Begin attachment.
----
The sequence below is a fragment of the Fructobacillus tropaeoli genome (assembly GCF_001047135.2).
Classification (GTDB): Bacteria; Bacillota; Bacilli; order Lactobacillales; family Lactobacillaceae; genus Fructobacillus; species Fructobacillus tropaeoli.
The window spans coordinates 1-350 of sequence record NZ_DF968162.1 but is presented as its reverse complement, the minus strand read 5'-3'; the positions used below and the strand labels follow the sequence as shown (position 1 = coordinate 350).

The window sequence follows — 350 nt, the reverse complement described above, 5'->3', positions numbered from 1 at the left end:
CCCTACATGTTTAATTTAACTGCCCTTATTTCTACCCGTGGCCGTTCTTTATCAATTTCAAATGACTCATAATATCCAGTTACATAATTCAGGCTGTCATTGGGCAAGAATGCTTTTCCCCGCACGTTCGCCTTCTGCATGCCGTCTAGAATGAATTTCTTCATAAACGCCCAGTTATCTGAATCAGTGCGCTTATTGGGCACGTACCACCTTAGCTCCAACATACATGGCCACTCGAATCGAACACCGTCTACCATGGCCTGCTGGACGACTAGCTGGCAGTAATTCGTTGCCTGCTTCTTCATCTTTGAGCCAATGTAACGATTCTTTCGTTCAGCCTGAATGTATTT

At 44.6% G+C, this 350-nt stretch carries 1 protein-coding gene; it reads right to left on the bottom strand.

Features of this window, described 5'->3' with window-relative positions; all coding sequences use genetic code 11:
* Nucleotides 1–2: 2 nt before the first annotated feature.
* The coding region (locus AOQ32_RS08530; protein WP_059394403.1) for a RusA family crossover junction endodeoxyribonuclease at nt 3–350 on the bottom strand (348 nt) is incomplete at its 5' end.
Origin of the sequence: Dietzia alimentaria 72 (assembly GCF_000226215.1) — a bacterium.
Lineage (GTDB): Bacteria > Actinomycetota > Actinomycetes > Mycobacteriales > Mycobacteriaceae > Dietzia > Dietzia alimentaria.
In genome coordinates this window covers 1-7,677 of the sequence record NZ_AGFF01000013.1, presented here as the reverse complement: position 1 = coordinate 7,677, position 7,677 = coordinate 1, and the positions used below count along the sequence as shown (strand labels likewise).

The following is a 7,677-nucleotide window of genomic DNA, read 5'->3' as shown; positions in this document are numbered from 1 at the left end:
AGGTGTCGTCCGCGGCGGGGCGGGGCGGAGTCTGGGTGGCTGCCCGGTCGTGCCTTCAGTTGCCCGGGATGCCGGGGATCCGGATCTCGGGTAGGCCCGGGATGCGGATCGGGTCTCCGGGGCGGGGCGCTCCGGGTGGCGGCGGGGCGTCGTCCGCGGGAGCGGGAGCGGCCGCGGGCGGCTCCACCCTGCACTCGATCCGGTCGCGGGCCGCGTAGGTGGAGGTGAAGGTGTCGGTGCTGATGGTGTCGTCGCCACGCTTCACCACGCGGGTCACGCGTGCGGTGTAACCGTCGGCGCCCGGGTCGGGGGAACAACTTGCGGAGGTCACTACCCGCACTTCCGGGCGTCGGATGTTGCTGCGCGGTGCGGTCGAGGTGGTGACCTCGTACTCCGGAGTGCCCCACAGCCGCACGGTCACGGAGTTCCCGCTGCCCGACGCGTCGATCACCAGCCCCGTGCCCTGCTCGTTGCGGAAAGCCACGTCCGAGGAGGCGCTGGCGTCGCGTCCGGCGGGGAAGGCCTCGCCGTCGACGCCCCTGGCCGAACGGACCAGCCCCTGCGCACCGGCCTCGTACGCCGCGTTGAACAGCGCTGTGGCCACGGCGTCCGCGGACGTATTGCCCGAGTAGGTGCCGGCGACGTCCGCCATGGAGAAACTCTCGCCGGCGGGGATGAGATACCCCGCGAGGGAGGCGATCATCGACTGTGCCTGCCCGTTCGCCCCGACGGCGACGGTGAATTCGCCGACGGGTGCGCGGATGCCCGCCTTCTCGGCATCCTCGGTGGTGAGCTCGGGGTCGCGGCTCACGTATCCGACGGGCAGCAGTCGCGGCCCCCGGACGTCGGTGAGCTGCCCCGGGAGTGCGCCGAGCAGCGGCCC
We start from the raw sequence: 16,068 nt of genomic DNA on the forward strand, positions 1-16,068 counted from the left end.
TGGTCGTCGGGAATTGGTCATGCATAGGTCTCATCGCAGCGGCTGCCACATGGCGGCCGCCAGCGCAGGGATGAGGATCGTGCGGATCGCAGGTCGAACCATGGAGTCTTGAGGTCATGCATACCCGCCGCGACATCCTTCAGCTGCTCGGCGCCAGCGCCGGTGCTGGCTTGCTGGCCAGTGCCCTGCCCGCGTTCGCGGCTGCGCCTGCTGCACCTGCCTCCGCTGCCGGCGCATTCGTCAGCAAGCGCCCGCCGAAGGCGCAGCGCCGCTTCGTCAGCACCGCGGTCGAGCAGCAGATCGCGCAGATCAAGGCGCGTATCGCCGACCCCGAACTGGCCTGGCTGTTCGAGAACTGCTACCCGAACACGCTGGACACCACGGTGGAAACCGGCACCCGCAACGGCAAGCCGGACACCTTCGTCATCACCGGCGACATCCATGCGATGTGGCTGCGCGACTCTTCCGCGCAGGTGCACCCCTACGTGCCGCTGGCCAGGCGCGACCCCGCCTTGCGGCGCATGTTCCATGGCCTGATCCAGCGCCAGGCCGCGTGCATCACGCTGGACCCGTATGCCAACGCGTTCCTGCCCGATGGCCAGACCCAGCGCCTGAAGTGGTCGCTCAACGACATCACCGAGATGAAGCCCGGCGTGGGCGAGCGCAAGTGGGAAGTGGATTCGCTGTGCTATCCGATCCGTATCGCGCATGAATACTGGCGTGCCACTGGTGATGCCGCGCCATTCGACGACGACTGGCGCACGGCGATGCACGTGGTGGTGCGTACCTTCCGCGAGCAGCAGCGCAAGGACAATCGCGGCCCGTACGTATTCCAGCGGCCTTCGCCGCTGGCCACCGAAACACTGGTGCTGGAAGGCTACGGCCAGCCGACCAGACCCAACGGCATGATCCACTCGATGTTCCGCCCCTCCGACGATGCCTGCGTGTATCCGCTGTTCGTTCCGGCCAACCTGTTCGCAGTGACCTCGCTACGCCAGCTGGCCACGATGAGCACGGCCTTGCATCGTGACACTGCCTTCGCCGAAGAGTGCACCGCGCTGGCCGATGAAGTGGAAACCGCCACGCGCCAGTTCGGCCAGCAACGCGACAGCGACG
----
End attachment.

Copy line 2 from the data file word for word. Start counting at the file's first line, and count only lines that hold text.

Classification (GTDB): Bacteria; Bacillota; Bacilli; order Lactobacillales; family Lactobacillaceae; genus Fructobacillus; species Fructobacillus tropaeoli.